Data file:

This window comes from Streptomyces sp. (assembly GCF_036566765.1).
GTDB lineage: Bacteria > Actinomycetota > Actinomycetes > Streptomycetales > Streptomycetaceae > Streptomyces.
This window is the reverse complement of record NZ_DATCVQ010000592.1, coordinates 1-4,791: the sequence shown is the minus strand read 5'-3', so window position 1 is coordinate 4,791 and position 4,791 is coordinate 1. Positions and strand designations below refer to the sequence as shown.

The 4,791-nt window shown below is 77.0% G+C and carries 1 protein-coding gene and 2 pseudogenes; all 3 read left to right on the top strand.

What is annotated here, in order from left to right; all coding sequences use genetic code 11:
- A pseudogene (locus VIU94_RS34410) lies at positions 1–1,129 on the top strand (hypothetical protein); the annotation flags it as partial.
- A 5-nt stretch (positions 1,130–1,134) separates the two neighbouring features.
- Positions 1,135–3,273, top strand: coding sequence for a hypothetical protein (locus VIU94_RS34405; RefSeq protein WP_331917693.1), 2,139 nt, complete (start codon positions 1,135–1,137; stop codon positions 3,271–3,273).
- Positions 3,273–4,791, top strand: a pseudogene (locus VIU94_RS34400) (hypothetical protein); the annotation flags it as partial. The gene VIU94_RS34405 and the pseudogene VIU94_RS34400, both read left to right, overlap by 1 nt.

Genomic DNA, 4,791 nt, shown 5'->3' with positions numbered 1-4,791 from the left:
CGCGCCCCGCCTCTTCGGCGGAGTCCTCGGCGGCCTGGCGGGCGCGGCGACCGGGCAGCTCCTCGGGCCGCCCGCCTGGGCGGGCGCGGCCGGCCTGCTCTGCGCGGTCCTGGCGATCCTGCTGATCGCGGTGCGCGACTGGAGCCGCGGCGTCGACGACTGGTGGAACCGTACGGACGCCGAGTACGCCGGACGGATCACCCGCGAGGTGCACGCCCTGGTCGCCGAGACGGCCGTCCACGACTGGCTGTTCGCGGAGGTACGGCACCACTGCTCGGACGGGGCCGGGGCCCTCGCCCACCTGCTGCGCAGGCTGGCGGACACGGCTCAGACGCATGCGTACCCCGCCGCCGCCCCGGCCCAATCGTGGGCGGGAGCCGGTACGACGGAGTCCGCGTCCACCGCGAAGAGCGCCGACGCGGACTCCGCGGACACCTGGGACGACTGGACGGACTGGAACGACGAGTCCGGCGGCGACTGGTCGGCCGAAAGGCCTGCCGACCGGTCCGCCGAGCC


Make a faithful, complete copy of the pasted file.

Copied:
This window comes from Streptomyces sp. (assembly GCF_036566765.1).
GTDB lineage: Bacteria > Actinomycetota > Actinomycetes > Streptomycetales > Streptomycetaceae > Streptomyces.
This window is the reverse complement of record NZ_DATCVQ010000592.1, coordinates 1-4,791: the sequence shown is the minus strand read 5'-3', so window position 1 is coordinate 4,791 and position 4,791 is coordinate 1. Positions and strand designations below refer to the sequence as shown.

The 4,791-nt window shown below is 77.0% G+C and carries 1 protein-coding gene and 2 pseudogenes; all 3 read left to right on the top strand.

What is annotated here, in order from left to right; all coding sequences use genetic code 11:
- A pseudogene (locus VIU94_RS34410) lies at positions 1–1,129 on the top strand (hypothetical protein); the annotation flags it as partial.
- A 5-nt stretch (positions 1,130–1,134) separates the two neighbouring features.
- Positions 1,135–3,273, top strand: coding sequence for a hypothetical protein (locus VIU94_RS34405; RefSeq protein WP_331917693.1), 2,139 nt, complete (start codon positions 1,135–1,137; stop codon positions 3,271–3,273).
- Positions 3,273–4,791, top strand: a pseudogene (locus VIU94_RS34400) (hypothetical protein); the annotation flags it as partial. The gene VIU94_RS34405 and the pseudogene VIU94_RS34400, both read left to right, overlap by 1 nt.

Genomic DNA, 4,791 nt, shown 5'->3' with positions numbered 1-4,791 from the left:
CGCGCCCCGCCTCTTCGGCGGAGTCCTCGGCGGCCTGGCGGGCGCGGCGACCGGGCAGCTCCTCGGGCCGCCCGCCTGGGCGGGCGCGGCCGGCCTGCTCTGCGCGGTCCTGGCGATCCTGCTGATCGCGGTGCGCGACTGGAGCCGCGGCGTCGACGACTGGTGGAACCGTACGGACGCCGAGTACGCCGGACGGATCACCCGCGAGGTGCACGCCCTGGTCGCCGAGACGGCCGTCCACGACTGGCTGTTCGCGGAGGTACGGCACCACTGCTCGGACGGGGCCGGGGCCCTCGCCCACCTGCTGCGCAGGCTGGCGGACACGGCTCAGACGCATGCGTACCCCGCCGCCGCCCCGGCCCAATCGTGGGCGGGAGCCGGTACGACGGAGTCCGCGTCCACCGCGAAGAGCGCCGACGCGGACTCCGCGGACACCTGGGACGACTGGACGGACTGGAACGACGAGTCCGGCGGCGACTGGTCGGCCGAAAGGCCTGCCGACCGGTCCGCCGAGCC